Ireland - that mystical land of rolling hills, friendly people, tales of leprechauns, and St. Patrick - has experienced a culinary revolution over the past few decades.
Propelled primarily by tourism and a new-found prosperity, modern Irish cuisine has at its foundation a rich tradition of cooking, according to Boston University associate professor Noel Cullen. Also core to its revival is a new breed of highly skilled and passionate chefs who started emerging in the early 1960s and have added flair to the renaissance.
"It's also built on a new confidence in exploring Irish traditional dishes and the growing sophistication of the Irish diner, who today has greater disposable income and dines out. So dining as a concept has revisited the Irish because before, based on the famine in Ireland, food was life," says Mr. Cullen, an Irish chef who has lived in Boston for more than a decade and is clearly passionate about the country of his birth.
He attributes much of the culinary renaissance to two small towns in the south-east of the island - Kenmare in County Derry and the seaport town of Kinsale.
Kinsale's reputation grew in the early 1980s, "when a profusion of talented people opened superb restaurants," Cullen writes in the introduction to his recently released cookbook "Elegant Irish Cooking" (Lebhar-Friedman, $35). "The number and high quality of these restaurants in this small town was amazing."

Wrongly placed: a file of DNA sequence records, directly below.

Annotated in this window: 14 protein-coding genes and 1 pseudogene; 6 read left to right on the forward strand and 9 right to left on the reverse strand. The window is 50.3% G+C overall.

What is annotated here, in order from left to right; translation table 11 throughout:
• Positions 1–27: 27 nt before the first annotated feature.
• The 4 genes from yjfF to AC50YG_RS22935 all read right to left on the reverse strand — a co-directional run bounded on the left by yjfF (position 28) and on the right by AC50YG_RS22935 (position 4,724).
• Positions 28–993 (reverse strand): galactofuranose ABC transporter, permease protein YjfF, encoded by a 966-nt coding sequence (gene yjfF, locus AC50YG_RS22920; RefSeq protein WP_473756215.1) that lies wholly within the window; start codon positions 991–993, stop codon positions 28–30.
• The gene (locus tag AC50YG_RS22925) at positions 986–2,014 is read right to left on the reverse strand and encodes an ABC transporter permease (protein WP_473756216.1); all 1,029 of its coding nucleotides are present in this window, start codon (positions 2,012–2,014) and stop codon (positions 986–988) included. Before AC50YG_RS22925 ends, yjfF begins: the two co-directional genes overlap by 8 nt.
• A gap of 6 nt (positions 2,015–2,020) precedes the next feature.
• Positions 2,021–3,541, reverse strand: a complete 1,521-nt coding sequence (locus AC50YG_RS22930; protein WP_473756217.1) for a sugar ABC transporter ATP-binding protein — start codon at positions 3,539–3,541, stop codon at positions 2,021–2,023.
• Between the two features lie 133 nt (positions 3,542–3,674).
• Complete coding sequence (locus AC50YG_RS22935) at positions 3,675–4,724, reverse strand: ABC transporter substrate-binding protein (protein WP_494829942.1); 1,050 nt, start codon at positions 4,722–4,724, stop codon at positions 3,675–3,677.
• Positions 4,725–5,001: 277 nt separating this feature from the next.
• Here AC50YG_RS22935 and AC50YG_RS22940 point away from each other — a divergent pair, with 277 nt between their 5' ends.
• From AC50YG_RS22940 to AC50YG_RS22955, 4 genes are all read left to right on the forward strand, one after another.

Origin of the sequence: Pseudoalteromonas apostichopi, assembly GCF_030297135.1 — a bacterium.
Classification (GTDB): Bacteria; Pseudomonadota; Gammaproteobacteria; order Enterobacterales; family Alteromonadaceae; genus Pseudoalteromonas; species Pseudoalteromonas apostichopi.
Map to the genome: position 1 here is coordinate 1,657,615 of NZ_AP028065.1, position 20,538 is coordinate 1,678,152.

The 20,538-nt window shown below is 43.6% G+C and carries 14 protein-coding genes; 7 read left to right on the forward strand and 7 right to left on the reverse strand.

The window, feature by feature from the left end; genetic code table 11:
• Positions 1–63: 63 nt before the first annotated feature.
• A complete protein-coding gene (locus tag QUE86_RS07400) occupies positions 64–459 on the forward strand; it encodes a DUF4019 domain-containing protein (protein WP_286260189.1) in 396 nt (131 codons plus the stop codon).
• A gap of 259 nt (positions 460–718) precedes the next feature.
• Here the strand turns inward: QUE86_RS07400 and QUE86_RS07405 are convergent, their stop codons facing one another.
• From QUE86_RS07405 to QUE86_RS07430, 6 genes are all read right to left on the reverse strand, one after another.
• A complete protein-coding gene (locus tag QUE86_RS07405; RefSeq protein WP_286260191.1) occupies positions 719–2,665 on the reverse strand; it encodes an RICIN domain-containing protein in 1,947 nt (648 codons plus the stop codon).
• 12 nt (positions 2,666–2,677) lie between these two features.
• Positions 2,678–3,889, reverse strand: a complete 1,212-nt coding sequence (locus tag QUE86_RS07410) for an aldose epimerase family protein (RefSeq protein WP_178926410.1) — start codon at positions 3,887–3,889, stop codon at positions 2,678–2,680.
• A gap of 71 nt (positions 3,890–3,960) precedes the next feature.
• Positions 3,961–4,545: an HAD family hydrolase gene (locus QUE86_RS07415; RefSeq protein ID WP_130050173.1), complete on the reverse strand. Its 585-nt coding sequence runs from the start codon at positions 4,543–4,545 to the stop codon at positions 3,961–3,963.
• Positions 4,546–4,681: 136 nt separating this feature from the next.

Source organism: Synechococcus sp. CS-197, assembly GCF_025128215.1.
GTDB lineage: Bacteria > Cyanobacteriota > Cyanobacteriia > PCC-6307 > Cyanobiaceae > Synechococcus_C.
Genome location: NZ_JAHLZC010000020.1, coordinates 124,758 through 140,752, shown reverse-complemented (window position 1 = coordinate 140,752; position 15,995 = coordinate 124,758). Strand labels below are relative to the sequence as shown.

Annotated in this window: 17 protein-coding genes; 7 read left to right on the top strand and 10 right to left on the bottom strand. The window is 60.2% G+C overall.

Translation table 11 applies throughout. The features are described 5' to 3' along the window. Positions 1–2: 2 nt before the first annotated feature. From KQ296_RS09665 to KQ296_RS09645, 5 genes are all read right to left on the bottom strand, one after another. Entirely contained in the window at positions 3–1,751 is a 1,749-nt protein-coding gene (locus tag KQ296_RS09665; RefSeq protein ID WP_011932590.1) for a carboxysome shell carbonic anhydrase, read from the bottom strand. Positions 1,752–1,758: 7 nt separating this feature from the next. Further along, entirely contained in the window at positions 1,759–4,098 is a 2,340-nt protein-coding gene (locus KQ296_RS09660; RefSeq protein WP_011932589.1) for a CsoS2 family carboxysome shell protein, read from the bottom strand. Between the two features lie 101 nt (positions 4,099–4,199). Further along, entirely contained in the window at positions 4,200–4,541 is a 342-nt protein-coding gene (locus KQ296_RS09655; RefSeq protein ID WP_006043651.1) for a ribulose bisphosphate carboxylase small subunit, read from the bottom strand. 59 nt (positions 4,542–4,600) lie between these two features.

This, he says, was the first time tourism in Ireland was built upon a center for good food and restaurants.
"These small beginnings led a new breed of Irish chefs and restaurateurs to a new confidence, and raised the standard of restaurants and fine dining, which many others have since emulated."
That same decade saw new life breathed into Kenmare, which dates from 1775, and now has more award-winning restaurants per capita than Paris, Cullen says locals like to point out.
That's very different from the impression many around the world have of Irish cooking as limited to "pub grub" and boiled potatoes.
"Over the years, Irish food and cooking in the US have called to mind images such as corned beef and cabbage, potatoes, and boiled bacon - all usually overcooked and greasy," Cullen says. "While this may be the case some of the time, the opposite is true in Ireland's professional kitchens, now populated by enthusiastic, skilled culinarians eager to prepare ... the finest dishes from the freshest native products."
Cullen says these products include lamb, beef, dairy products, and vegetables (in particular root vegetables) grown north of Dublin in fields fertilized with seaweed.
As nowhere in the Emerald Isle is more than 60 miles from the sea, a wonderful variety of fresh seafood and shellfish is available in markets and restaurants everywhere in the country.
With Ireland's rivers and lakes still relatively unspoiled, salmon is popular and many salmon recipes are uniquely Irish. "Salmon has always been a very important fish to Ireland, [where it] is known as the king of fish."
And yes, the potato, which has become synonymous with the Irish for a number of reasons, most notably the famine of 1845 to 1850, remains an important ingredient. "Although it carries both blessings and curses for its role in Irish history, the potato still enjoys an honored place in Irish cuisine. The humble spuds, also affectionately referred to as murphys or praties, are still an important and essential part of the Irish diet," says Cullen. "Indeed most Irish consider a dining experience without the potato incomplete."